7. Thanks for the rules details Dave. I'm guessing that the Austrians also had limited abilities when it came to formation changes, and that regular Austrian infantry regiments could not detach skirmishers? I've ordered the book on this period's tactics by Paddy Griffith, so will send you any information I manage to glean.

  8. Wonderful figures and terrain David. You clearly enjoyed yourself immensely with this. Do you find that you favour one side or the other or try hard to win for which ever side you are moving?

    Not sure who Augereau needs to thank more; the 3rd dragoons or Duphot and his "cavalry" to the rescue?

    I can't remember the details of General de Brigade. Is the black smoke for the batteries significant? Whatever the reason it looks good.


  9. No problem with the rules info mate, I have Paddy's book and can strongly recommend it. Yes the Austrians did detach a limited number of skirmishers, I usually allow them to put out a six to eight figure Brigade skirmish line for each brigade so frankly it doesn't last long and is swept aside by the French. They do of course have Grenzers, but these were spread pretty thinly amongst the Austrian brigades and I limit them to a company also I make them operate as they would have done in the Seven Years War, i.e. over rough ground, woods or on the flanks, not in front of the line battalions as the Austrians would want to make use of their firepower and not have it masked by skirmishers.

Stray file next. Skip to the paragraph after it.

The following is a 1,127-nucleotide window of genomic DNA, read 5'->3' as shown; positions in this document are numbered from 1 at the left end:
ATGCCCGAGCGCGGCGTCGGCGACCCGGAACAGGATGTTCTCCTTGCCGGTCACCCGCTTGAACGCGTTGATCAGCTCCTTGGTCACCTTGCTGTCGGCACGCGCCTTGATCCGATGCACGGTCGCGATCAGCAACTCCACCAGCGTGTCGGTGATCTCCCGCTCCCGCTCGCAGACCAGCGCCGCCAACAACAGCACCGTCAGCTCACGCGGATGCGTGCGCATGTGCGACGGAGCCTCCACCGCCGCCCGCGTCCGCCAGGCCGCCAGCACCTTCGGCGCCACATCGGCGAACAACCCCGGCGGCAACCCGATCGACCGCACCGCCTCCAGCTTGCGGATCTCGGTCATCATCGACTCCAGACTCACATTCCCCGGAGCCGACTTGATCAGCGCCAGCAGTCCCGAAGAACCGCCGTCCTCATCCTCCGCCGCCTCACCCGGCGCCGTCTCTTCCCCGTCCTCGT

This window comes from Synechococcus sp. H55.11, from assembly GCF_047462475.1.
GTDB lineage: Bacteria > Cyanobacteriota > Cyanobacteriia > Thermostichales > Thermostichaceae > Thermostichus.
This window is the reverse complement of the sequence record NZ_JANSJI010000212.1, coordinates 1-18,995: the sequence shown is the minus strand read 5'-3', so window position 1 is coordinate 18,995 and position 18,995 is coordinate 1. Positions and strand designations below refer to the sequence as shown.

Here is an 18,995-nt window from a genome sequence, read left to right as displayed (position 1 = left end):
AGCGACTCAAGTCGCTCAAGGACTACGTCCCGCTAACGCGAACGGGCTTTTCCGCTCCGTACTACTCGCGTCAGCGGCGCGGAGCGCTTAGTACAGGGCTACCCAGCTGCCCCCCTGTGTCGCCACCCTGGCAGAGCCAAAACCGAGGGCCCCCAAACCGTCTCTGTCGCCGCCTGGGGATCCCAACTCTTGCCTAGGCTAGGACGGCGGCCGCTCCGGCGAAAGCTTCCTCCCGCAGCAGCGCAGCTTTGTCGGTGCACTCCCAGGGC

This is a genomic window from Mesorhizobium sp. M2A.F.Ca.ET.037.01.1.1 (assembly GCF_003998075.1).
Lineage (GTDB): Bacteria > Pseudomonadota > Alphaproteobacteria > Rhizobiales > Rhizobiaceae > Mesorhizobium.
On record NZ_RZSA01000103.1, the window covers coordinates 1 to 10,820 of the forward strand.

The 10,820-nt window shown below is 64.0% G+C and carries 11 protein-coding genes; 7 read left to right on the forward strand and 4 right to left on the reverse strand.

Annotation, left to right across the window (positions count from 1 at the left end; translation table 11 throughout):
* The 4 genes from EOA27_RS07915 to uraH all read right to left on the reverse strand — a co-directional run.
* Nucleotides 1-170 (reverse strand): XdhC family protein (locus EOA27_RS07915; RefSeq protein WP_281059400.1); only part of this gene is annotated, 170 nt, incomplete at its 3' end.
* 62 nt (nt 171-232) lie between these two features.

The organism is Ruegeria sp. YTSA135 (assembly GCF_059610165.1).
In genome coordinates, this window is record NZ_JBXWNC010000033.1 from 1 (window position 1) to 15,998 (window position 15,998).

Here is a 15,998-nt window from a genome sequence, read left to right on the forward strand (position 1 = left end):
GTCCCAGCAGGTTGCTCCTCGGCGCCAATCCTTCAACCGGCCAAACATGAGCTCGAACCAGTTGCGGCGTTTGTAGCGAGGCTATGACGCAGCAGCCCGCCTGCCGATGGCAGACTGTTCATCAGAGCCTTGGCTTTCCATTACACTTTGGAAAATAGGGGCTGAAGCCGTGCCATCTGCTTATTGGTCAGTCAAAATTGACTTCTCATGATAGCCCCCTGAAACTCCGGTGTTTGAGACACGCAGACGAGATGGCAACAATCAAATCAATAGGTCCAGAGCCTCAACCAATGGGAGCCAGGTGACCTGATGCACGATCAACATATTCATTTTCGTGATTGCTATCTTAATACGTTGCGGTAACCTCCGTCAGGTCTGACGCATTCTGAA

James thanks, I'm glad you enjoyed the read. I used to use counters to denote who had fired in the previous round (thereby accruing a minus two fire modifier for their next shot) but I thought when photographing a game for the blog that smoke denoted this better.
    Thanks again for the interest.

  10. Just 'discovered' your site yesterday. Brilliant figures and reports, I'm just painting up some Austrians to face te ragged french....many thanks for the inspiration

    Mark J

  11. I forgot to ask how the various manufacturer's figures 'fit' together ? from your pictures they appear fine ,but I have found comments about 25/28/30/33 mm etc, chunky, thin, gawky etc etc...I have Elite miniatures, because I was interested in the period and they were the only possibility at the time.. I would like some more cavalry, Staff figures and artillery for variety.. Some people never mix some mix in units and some have separate units of a type. Any advice welcomed, many thanks

    Mark J